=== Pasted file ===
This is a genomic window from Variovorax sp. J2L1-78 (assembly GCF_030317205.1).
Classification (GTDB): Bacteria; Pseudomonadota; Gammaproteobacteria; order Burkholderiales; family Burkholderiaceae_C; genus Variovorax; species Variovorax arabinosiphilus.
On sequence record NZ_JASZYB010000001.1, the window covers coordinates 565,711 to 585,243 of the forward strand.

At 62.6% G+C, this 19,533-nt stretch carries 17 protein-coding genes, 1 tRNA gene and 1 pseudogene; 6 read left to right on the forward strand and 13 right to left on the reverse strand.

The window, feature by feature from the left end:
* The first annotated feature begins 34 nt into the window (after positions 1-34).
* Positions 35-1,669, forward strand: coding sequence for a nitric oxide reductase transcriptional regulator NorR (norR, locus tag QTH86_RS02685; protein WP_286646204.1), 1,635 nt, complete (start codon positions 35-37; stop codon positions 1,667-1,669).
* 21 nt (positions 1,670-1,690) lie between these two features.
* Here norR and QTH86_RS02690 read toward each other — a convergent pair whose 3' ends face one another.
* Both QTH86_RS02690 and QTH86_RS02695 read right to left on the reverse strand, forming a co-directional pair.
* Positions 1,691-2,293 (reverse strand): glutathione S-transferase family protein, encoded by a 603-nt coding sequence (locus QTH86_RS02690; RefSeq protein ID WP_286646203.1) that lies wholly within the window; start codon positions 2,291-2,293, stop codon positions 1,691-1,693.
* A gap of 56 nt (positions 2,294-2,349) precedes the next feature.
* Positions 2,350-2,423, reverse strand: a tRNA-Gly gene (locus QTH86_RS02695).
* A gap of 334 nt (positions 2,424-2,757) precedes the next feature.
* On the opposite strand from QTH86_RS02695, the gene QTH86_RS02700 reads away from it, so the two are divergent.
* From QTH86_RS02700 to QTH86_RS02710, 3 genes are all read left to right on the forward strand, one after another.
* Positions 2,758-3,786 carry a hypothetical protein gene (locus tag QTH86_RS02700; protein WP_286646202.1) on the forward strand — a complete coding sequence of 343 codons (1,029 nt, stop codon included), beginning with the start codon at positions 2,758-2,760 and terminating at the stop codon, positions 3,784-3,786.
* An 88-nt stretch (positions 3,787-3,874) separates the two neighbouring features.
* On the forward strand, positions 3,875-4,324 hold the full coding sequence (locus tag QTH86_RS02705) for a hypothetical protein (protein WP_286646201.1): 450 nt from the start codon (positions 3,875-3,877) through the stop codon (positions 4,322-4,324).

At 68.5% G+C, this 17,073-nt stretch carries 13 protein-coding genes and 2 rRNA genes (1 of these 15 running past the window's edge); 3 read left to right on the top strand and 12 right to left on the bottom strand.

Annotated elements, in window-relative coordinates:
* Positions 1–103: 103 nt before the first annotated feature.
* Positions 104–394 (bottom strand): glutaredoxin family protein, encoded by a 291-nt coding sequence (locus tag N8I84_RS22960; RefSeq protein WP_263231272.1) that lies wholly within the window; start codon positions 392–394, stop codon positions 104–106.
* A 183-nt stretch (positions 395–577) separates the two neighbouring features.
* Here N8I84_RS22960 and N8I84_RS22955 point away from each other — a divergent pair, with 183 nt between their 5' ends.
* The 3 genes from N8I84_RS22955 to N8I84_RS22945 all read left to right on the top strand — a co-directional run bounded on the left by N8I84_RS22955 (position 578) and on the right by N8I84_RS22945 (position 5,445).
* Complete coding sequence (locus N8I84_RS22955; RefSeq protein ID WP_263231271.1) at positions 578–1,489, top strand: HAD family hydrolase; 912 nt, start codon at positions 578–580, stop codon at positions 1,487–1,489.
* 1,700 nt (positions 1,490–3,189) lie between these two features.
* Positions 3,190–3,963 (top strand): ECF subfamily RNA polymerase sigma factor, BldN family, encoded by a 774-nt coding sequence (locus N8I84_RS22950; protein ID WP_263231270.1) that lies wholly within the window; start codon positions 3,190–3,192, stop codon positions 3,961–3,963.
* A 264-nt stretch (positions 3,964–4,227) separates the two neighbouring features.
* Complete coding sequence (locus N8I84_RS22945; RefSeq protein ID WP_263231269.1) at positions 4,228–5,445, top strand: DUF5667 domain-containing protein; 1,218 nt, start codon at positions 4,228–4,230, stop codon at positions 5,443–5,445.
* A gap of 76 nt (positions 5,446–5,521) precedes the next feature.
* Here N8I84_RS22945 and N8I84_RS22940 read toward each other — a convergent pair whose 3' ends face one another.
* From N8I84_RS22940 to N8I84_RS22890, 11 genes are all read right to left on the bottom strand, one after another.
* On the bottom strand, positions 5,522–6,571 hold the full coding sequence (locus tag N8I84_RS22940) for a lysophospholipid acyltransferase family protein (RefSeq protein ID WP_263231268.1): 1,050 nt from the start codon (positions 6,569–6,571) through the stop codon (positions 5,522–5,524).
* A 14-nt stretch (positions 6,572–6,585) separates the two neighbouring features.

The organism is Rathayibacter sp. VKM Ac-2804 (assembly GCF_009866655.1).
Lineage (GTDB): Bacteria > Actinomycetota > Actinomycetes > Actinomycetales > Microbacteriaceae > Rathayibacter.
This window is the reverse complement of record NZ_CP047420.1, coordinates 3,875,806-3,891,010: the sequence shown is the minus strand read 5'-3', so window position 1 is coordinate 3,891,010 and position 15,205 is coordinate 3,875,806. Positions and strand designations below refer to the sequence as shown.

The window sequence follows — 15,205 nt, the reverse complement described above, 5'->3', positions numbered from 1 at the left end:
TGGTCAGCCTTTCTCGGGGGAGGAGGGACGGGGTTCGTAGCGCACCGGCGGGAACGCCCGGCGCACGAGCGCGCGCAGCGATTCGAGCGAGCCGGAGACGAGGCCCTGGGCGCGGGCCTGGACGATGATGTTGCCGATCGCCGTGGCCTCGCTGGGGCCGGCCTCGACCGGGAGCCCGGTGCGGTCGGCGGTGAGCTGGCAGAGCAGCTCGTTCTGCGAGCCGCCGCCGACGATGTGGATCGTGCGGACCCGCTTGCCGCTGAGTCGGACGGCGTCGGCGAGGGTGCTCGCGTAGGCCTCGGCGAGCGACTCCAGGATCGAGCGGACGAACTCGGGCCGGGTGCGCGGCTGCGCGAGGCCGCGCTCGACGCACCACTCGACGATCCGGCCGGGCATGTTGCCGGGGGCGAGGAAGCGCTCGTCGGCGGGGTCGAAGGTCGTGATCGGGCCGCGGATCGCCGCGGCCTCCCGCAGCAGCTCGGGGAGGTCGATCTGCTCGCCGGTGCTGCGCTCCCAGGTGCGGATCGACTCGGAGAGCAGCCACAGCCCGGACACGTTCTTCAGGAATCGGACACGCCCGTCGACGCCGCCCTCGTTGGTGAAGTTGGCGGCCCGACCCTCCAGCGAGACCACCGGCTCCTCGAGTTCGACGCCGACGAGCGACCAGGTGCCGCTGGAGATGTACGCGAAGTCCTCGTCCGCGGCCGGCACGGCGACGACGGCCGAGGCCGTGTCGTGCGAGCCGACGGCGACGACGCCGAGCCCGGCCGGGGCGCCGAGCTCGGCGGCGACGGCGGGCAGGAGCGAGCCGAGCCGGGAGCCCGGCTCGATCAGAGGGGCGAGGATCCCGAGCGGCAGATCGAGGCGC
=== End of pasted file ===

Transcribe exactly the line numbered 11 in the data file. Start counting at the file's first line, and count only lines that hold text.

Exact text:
* Positions 1,691-2,293 (reverse strand): glutathione S-transferase family protein, encoded by a 603-nt coding sequence (locus QTH86_RS02690; RefSeq protein ID WP_286646203.1) that lies wholly within the window; start codon positions 2,291-2,293, stop codon positions 1,691-1,693.